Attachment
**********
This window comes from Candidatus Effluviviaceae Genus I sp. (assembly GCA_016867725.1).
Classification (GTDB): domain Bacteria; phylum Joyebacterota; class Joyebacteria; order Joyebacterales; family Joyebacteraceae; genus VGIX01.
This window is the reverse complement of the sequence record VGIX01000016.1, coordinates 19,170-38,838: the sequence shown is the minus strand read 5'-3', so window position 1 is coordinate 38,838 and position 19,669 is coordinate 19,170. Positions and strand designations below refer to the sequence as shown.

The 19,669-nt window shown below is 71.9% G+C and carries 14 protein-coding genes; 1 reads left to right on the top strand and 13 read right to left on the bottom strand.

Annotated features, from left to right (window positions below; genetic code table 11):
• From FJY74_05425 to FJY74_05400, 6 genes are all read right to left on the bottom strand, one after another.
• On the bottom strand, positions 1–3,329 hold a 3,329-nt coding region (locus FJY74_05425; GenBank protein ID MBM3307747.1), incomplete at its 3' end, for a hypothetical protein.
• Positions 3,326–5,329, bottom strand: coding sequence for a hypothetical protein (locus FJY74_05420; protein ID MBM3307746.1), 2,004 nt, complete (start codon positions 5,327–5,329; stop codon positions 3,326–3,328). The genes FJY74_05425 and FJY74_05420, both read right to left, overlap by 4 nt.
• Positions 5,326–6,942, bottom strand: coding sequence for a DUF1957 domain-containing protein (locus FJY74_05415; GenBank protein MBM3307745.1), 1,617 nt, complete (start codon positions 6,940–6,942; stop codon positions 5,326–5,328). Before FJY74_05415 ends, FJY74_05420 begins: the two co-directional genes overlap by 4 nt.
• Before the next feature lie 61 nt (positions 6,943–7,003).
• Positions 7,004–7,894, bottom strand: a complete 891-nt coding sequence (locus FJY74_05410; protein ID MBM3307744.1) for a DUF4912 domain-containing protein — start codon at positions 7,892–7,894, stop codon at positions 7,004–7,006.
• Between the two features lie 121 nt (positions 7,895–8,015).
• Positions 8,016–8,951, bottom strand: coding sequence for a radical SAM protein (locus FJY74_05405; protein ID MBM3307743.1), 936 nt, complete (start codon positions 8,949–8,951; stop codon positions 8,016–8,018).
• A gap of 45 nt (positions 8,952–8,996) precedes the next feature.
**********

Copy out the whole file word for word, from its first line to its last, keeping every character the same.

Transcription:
This window comes from Candidatus Effluviviaceae Genus I sp. (assembly GCA_016867725.1).
Classification (GTDB): domain Bacteria; phylum Joyebacterota; class Joyebacteria; order Joyebacterales; family Joyebacteraceae; genus VGIX01.
This window is the reverse complement of the sequence record VGIX01000016.1, coordinates 19,170-38,838: the sequence shown is the minus strand read 5'-3', so window position 1 is coordinate 38,838 and position 19,669 is coordinate 19,170. Positions and strand designations below refer to the sequence as shown.

The 19,669-nt window shown below is 71.9% G+C and carries 14 protein-coding genes; 1 reads left to right on the top strand and 13 read right to left on the bottom strand.

Annotated features, from left to right (window positions below; genetic code table 11):
• From FJY74_05425 to FJY74_05400, 6 genes are all read right to left on the bottom strand, one after another.
• On the bottom strand, positions 1–3,329 hold a 3,329-nt coding region (locus FJY74_05425; GenBank protein ID MBM3307747.1), incomplete at its 3' end, for a hypothetical protein.
• Positions 3,326–5,329, bottom strand: coding sequence for a hypothetical protein (locus FJY74_05420; protein ID MBM3307746.1), 2,004 nt, complete (start codon positions 5,327–5,329; stop codon positions 3,326–3,328). The genes FJY74_05425 and FJY74_05420, both read right to left, overlap by 4 nt.
• Positions 5,326–6,942, bottom strand: coding sequence for a DUF1957 domain-containing protein (locus FJY74_05415; GenBank protein MBM3307745.1), 1,617 nt, complete (start codon positions 6,940–6,942; stop codon positions 5,326–5,328). Before FJY74_05415 ends, FJY74_05420 begins: the two co-directional genes overlap by 4 nt.
• Before the next feature lie 61 nt (positions 6,943–7,003).
• Positions 7,004–7,894, bottom strand: a complete 891-nt coding sequence (locus FJY74_05410; protein ID MBM3307744.1) for a DUF4912 domain-containing protein — start codon at positions 7,892–7,894, stop codon at positions 7,004–7,006.
• Between the two features lie 121 nt (positions 7,895–8,015).
• Positions 8,016–8,951, bottom strand: coding sequence for a radical SAM protein (locus FJY74_05405; protein ID MBM3307743.1), 936 nt, complete (start codon positions 8,949–8,951; stop codon positions 8,016–8,018).
• A gap of 45 nt (positions 8,952–8,996) precedes the next feature.